# Total absolute variation of brownian motion, with different sampling rates

Let $(B_t)$ be a brownian motion on [0,1]. For the following, let $\omega$ be fixed.

Let's compute the total absolute variation when sampling period = $\delta$ is fixed:

$$V(\delta) = \sum_{i=0}^{N-1} |B_{t_{i+1}}(\omega) - B_{t_i}(\omega)|.$$

(i.e. $0 = t_0 < t_1 < t_2 < ... < t_N = 1$ with a constant step $\delta = t_{i+1} - t_i$ for all $i$)

I noticed experimentally that:

$$V(\delta) \sim c\ \delta^{-1/2}$$

It confirms the common-sense feeling that the smaller the sampling period (=the higher the sampling rate), the higher the total absolute variation.

Is it a well-known result? If so, where could I find a proof?

More generally, if for a process $X_t$ we have

$$V(\delta) \sim c\ \delta^{-\kappa}$$

can we prove that $H = 1 - \kappa$ is the Hurst exponent of $X_t$ ?

It seems to work when $X_t$ is a $C^\infty$ function ($H=1$, $\kappa = 0$), it works for Brownian motion ($1/2$ for both), it also works for White noise ($H=0$, $\kappa = 1$).

Some Python code to show this:

# -*- coding: utf-8 -*-

import numpy as np
import matplotlib.pyplot as plt

# GENERATION OF BROWNIAN MOTION
X = 2 * np.random.binomial(1, 0.5, 2*1000*1000) - 1
cumsumX = np.cumsum(X)
n = 1000*1000
x = np.linspace(0, 1, num=1000*1000)
Y = 1/np.sqrt(n) * np.array([cumsumX[int(n*t)] for t in x])

plt.plot(x,Y)
plt.show()

# ABSOLUTE VARIATION FOR EACH DIFFERENT SAMPLING PERIOD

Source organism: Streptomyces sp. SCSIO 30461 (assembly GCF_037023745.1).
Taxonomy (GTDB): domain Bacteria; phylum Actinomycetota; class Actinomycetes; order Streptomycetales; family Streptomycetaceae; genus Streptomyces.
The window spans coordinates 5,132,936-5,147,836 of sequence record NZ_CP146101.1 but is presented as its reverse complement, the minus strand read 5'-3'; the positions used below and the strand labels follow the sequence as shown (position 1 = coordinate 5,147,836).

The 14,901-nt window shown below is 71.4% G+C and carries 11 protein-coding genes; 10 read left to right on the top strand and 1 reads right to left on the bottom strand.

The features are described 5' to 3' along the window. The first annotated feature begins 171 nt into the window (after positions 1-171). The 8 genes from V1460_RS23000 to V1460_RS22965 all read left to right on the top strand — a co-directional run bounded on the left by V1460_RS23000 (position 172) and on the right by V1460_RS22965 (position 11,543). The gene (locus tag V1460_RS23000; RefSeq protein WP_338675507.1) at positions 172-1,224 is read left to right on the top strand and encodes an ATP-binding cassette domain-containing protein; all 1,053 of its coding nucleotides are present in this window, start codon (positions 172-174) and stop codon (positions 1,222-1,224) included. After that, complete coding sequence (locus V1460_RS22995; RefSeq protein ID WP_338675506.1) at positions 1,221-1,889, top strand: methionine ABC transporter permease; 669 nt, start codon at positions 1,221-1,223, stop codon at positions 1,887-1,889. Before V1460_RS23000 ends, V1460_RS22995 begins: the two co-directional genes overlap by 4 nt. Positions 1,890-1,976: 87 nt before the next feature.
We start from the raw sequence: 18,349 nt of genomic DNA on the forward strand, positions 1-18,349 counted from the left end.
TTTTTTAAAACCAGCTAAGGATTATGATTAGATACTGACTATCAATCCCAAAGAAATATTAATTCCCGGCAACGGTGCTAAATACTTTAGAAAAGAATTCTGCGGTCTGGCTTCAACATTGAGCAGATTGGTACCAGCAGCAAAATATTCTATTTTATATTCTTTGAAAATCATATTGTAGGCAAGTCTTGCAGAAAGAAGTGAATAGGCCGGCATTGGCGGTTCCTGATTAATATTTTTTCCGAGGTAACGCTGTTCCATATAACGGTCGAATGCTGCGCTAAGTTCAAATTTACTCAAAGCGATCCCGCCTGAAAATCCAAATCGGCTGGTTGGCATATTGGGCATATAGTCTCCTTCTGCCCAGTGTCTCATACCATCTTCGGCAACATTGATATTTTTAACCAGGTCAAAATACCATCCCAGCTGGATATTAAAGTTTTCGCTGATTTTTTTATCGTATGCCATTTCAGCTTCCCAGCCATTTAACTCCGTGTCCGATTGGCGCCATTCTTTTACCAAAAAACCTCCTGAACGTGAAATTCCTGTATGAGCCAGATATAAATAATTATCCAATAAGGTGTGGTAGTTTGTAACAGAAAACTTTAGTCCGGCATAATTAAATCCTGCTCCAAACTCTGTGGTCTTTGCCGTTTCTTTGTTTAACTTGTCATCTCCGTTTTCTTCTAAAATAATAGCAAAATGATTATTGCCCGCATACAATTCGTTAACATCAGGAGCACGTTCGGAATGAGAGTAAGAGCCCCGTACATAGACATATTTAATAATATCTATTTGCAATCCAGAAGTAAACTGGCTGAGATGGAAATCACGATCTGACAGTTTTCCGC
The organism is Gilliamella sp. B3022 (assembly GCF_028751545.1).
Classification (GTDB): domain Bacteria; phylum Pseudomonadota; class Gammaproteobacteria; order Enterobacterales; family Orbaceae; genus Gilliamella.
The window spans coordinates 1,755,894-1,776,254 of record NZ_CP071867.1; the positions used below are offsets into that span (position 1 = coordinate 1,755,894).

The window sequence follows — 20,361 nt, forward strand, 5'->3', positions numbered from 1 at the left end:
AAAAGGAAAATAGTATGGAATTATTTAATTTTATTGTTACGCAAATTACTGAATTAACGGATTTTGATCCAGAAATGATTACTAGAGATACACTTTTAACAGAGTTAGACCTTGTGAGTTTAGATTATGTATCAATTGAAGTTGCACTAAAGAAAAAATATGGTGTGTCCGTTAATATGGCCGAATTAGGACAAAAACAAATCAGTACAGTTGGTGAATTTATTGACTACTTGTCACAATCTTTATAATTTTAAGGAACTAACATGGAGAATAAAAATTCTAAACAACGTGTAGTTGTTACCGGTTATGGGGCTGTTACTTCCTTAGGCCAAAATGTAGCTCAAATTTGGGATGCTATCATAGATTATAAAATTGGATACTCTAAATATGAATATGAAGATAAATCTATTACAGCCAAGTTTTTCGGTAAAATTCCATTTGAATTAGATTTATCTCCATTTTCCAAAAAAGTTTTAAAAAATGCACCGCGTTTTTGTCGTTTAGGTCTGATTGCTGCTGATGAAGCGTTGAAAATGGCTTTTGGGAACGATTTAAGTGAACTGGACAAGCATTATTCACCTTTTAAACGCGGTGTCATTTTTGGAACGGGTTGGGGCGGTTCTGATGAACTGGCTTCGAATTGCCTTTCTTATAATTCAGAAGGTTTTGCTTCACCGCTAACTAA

print('Sampling period, absolute variation')
SP = []
ABSVAR = []
for k in range(1,15):
sp  = 2 ** k
Z = Y[::sp]
absvar=sum(abs(Z[1:]-Z[:-1]))
SP.append(sp)
ABSVAR.append(absvar)
print sp, absvar

print('Coefficient:')
print((np.log(ABSVAR)[-1]-np.log(ABSVAR)[0])/(np.log(SP)[-1]-np.log(SP)[0]))

# LOGARITHMIC PLOT
plt.plot(SP, ABSVAR, marker='o')
plt.xscale('log')
plt.yscale('log')
plt.show()


Logarithmic plot of total absolute variation, in function of sampling period (both axis are log):

This is certainly well known. First of all, the variables $X_i=B_{t_{i+1}}-B_{t_i}$ are i.i.d. Gaussians with zero mean and variance $\delta$, which means that $|X_i|$ are i.i.d. with mean equal to $C_1\cdot\sqrt{\delta}$ and variance equal to $C_2\cdot\delta$. So, their sum has mean $C_1\delta^{-\frac12}$ and variance $C_2$. Moreover, by Chernoff's inequality, $$\mathbb{P}\left(\left|\delta^\frac12\sum |X_i|-C_1\right|>\epsilon \right)\leq e^{-c(\epsilon)n}$$

You can now use Borel-Cantelli's lemma to deduce that almost surely, the total absolute variation of the sample path, rescaled by $\delta^\frac12$, converges to $C_1$.

• Thanks it is very clear now! Just a small thing: to prove that $|X_i|$ has mean $C_1 \sqrt{\delta}$, do you use this or is there a simpler way?
– Basj
Jan 14, 2016 at 15:12
• If one multiplies a random variable by $A$, then its mean is multiplied by $A$ and variance by $A^2$. So, you just scale $X_i$ to make it a standard Gaussian, and then $C_1$ is the expectation of its modulus (whatever it is) Jan 14, 2016 at 20:55
• I just added a small question about link with Hurst exponent (see fractional brownian motion). Do you have any idea @Kostya_l ?
– Basj
Jan 24, 2016 at 21:52

Let $X$ be your list of $n$ elements representing the Brownian motion : $X_i$ is the position at the time $i$.

Let $Y=\{X_{i+1}-X_i\}$ be the list of differences of consecutive terms. As per your code, $Y$ follows a Gaussian distribution on $[-1,1]$.

Let $\delta$ be the sampling step.

Let $Z=\{X_0,X_{\delta},X_{2\delta},\dots\}$ be $X$ sampled.

We have $Z_{i+1}-Z_i=\displaystyle\sum_{j=0}^{\delta-1}Y_{i\delta+j}$

Thus $V(\delta)=\displaystyle\sum_{i=1}^{n/\delta}\left|\sum_{j=0}^{\delta-1}Y_{i\delta+j}\right|$.

which yields $\sigma(V(\delta))=\frac{n}\delta\frac{\sqrt\delta}2$

Let $c=\frac n2$, then $\boxed{\sigma(V(\delta))=\frac{c}{\sqrt\delta}}$.

Your program confirms this approach : we find $c\approx 55000=\frac n2,n=1000*1000$ as chosen in your program.